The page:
“There are so many transplants where I came from that it’s not what it was,” he said. “It’s not that friendly, country people it once was. Every time a farmer dies, another 300 or 400 house development goes up. And the people have changed. They don’t wave anymore. They don’t speak to you in restaurants. It’s like being up north, and I could never live there.”
For a family looking for a step back to simpler times with simpler people, Scott County fit the bill.
“The people here are just like they were when I was a kid,” Cox said. “Everybody’s friendly. People stop you. You know who your neighbors are. Back in that part of the world (North Carolina), you don’t know who’s living around you. People don’t communicate that way anymore.”
Cox and his wife bought the Bobby Sharpe place near Norma — sight unseen, in fact. They moved their family to Scott County, and Cox re-established his business, Cox Windows & Doors.
So is there a demand in rural Scott County for a contractor who specializes in window and door installation? There is, it turns out.
“There’s nobody here that does this,” Cox said. “Most people I’ve talked to who have had windows and doors replaced have gotten people out of Knoxville to come up here. And mostly it’s Lowe’s and Home Depot and Champion. They’re taking advantage of people.”
For Cox, there’s no job too large or small. He’ll work on industrial buildings, commercial buildings or residential jobs.
“Pretty much anything to do with a window and a door, we do it,” he said. “That’s what we do and we specialize in it. Other guys might do siding, roofing and windows, but we specialize in windows and doors. There are not many projects we can’t handle.”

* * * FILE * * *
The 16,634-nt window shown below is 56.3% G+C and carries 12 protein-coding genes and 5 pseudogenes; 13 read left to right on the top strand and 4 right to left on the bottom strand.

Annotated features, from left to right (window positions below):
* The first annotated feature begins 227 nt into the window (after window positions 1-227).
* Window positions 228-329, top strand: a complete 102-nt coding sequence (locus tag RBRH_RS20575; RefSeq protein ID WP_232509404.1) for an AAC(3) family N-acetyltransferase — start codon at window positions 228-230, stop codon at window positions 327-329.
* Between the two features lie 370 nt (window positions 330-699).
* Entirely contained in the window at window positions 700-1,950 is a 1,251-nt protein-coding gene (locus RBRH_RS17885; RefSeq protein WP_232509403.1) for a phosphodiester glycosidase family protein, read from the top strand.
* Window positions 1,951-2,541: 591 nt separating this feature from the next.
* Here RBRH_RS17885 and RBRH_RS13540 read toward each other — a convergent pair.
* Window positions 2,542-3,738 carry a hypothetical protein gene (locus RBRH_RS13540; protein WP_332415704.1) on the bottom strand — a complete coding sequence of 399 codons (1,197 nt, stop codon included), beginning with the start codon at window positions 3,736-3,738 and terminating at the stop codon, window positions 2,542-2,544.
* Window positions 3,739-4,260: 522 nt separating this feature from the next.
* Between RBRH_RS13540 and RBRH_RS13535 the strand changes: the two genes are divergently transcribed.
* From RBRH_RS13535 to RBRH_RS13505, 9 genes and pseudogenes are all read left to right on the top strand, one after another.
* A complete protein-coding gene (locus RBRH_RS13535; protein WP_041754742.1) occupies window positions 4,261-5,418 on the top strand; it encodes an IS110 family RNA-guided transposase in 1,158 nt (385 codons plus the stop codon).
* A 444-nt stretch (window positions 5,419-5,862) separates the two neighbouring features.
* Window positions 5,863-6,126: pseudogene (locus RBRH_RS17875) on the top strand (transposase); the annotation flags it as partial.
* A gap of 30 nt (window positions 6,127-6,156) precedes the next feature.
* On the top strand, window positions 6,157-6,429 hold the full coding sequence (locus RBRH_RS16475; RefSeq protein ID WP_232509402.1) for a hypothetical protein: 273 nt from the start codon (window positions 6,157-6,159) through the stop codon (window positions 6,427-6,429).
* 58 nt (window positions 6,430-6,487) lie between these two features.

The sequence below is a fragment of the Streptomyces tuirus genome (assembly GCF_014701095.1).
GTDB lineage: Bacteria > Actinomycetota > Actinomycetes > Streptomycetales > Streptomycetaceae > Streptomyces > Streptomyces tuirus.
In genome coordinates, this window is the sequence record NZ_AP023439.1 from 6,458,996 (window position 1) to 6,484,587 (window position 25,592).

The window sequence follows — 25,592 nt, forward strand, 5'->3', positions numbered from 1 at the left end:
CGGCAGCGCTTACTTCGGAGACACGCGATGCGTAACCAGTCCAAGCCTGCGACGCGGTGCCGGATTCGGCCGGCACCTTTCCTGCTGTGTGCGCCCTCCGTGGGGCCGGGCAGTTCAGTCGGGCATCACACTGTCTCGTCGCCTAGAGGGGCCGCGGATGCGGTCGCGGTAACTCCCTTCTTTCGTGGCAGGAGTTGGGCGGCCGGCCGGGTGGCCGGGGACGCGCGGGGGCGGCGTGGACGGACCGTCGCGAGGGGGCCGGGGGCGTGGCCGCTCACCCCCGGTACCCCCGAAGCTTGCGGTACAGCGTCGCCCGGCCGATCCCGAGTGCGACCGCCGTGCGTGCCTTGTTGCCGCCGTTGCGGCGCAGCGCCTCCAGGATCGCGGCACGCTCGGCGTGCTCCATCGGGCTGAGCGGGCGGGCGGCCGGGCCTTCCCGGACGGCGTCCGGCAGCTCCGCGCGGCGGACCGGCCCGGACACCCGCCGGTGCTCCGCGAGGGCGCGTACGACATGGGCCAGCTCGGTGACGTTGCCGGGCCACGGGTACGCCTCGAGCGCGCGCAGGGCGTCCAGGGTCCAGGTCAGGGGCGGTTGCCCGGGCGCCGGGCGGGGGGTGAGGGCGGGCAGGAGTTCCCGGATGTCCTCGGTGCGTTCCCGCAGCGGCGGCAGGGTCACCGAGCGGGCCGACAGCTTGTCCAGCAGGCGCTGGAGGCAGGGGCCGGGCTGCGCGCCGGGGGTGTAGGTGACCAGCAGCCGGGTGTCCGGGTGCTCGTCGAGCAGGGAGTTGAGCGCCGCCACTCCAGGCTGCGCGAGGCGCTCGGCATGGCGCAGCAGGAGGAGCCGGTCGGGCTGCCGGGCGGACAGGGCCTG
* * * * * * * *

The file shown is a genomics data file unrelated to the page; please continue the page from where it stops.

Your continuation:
Mostly, though, Cox likes the residential jobs.
“I like the residential better just for the fact that we get to meet people and talk to people,” he said. “That’s how you grow — word of mouth. It’s the best form of advertising.”
Finishing the Jail
While Cox prefers residential jobs, he also has a love for historical projects — which is what led him to the old jail. When the Town of Huntsville, which acquired the jail from Scott County and is working to restore it before opening it to the public in some form or fashion, issued a request for bids to replace the windows, Cox jumped at the opportunity. In fact, he put what he calls “a good price” on it because he wanted the contact.
“We wanted to be a part of this,” he says. “I’m tickled to be involved. Any chance we get to be involved in the old historic buildings, we jump all over it.”
In some ways, perhaps, things have come full circle. Cox was introduced to the Cumberlands by working to build a new, modern prison to house criminals, and it was that experience that made him want to put down roots here. Now, he’s working on this region’s oldest detention facility, helping to restore it for all to enjoy.
“These old stones that are here,” Cox said, pointing to the walls of the historic jail, “there are no men walking today that could go down to the bluff, dynamite that stone, and then carry it up here and set it with the equipment they had back in 1902. There’s nobody alive that could do that. We like to consider ourselves good tradesmen, but we can’t hold a candle to the old guys. A lot of knowledge has been lost.”
In some ways, that’s what Cox is doing — keeping the trade alive. The tools and methods may have changed, but the necessary skills and knowledge remain the same.
To contact Cox Windows & Doors, call (423) 223-3559. You can also find them on Facebook by searching “Cox Window & Door Renewal.” A 10 percent discount is offered to veterans and seniors.